Nebbiolo Prima 2011 is finally over, and I needed a day or two to metabolize all of the encounters and to create a treasury of the experiences and comments left by the industry professionals who were invited to the event. In particular I had a heated, but enjoyable, debate with two fascinating buyers from Poland who were invited to the event: Beata Gaweda of Vini e Affini and Anna Smaga of Wine Korner on the question of exclusive rights for a wine in a European Union state.
All producers selling abroad will have posed the question of whether or not to give their importer in a given country exclusive rights to the product. Normally one carefully assesses the importer in question, considering whether he or she is reliable, buys a significant quantity, and follows acceptable rules of conduct.
The difficulty lies in the reality of the facts: there are no more frontiers, Europe is open and it is very difficult to control the sale of one’s own product. Take for example Luxemburg, wedged between Belgium, Germany and France. It is an appealing market for anyone and everyone, given the buying power of its inhabitants. If one concedes exclusive rights to a wine shop in Luxemburg, one cannot however safeguard it from the offer of the very same product by a distributor in Liege, Belgium, in Metz, France, or in Trier, Germany. These three cities are in fact located very close to Lux and obviously have a keen interest in entering this highly lucrative market.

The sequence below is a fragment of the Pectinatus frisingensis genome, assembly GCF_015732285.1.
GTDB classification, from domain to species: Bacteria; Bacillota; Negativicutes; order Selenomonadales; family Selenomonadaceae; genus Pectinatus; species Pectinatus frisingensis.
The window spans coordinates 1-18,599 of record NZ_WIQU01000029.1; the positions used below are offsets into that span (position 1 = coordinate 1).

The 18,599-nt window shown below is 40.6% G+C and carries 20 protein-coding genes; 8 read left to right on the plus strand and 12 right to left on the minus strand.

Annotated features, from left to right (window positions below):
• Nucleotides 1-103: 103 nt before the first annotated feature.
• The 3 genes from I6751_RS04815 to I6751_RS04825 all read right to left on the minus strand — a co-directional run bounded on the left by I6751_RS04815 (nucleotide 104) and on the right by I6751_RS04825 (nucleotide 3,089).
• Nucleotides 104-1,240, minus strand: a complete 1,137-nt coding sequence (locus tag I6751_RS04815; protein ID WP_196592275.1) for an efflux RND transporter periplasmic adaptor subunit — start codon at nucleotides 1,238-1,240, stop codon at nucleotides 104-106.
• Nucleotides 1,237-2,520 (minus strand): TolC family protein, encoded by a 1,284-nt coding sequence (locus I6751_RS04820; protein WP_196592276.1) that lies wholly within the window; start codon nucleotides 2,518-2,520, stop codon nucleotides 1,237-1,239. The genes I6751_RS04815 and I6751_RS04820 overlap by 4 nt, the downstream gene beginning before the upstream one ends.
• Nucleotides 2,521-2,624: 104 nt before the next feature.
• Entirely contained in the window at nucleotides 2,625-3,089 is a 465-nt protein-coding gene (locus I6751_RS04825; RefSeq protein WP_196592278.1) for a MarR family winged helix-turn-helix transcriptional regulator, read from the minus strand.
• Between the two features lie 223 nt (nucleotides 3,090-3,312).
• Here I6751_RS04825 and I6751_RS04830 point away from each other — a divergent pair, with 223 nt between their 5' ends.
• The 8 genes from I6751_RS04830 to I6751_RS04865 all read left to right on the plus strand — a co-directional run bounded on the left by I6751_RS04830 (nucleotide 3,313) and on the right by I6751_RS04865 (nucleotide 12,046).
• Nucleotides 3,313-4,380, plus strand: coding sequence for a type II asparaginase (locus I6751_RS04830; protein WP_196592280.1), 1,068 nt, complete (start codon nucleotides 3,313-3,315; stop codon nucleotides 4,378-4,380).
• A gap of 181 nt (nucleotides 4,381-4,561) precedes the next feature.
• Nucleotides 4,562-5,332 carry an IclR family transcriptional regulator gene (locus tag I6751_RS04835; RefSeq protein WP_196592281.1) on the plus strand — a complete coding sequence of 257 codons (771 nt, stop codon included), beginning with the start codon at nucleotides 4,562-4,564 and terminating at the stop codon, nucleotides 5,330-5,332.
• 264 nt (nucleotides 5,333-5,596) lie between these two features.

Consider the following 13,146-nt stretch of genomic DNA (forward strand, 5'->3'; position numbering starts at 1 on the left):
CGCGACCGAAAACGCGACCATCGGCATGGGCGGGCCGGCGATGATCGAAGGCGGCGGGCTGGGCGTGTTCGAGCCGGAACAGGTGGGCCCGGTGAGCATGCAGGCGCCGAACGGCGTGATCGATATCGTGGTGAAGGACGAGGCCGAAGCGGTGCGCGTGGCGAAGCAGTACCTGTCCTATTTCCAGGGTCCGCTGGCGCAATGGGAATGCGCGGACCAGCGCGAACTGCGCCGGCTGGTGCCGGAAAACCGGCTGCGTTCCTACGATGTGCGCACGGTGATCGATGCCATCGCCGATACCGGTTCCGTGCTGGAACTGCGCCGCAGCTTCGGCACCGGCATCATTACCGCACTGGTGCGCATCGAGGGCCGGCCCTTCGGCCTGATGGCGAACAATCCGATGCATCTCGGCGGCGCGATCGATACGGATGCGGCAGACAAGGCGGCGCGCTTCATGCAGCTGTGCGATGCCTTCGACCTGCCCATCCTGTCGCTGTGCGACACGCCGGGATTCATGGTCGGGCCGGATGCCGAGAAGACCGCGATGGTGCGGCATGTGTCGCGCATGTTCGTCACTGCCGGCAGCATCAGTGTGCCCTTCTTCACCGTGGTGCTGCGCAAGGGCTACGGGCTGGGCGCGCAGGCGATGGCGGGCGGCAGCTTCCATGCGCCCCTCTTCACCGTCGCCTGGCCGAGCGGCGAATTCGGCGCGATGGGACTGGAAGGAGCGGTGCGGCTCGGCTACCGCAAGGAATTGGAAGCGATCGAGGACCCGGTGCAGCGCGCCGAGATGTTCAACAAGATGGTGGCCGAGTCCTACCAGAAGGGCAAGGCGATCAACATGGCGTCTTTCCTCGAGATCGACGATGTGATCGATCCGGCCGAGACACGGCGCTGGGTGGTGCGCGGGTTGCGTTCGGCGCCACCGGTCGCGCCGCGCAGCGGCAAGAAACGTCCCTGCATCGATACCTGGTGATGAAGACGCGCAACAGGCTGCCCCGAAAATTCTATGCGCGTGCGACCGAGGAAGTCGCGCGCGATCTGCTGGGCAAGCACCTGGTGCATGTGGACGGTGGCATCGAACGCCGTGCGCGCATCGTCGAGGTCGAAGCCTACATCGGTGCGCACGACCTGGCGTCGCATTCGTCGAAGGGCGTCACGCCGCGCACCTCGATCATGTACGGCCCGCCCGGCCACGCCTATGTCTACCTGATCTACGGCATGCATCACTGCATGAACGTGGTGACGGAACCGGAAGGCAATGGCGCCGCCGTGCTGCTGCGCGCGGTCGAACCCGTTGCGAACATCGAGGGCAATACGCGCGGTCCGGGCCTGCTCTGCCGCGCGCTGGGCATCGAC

Another critical zone is western Poland, where its neighbours from ex-DDR Germany are trying to invade it on commercial terms, thanks to lower prices due to the high competitiveness of the German market.
Other complicated areas are Alto Adige, Tirol and Bavaria where everyone sells to everyone else, despite that there are three nations that divide them.
And what about Internet sales, that have no territorial confines? You sell in Denmark and then the very same company offers your wines in Germany, the UK or Sweden. How can all of this be controlled? Does it really need to be controlled? Certainly one needs to try to manage the politics of pricing, which is fundamental to the perception of a brand, but it is not always easy to impose. I ask myself then if it is really so worth it to dig in one’s heels to obtain exclusive rights in a state, or is it only the taking of a position on principle, that makes the importer with pseudo-exclusive rights feel proud?
This reasoning is obviously only valid for Europe, since in the greater part of nations outside the EEC it is much more complicated to have more than one representative. In some states in the US it is forbidden by law, in Canada where wine is under a monopoly system, one can have one agent per confederate province. In China on the other hand, one has a market that is enormous in terms of kilometres, but still relatively small and immature for comprising exclusive rights with various importers in various macro regions, even if the mentality is inevitably destined to change.
Returning to the old world, by now to be considered a single large nation, the states are made up of great regions and the regions are our provinces, in my view exclusive territorial rights are fair and justifiable, but they are at the same time difficult to keep under control.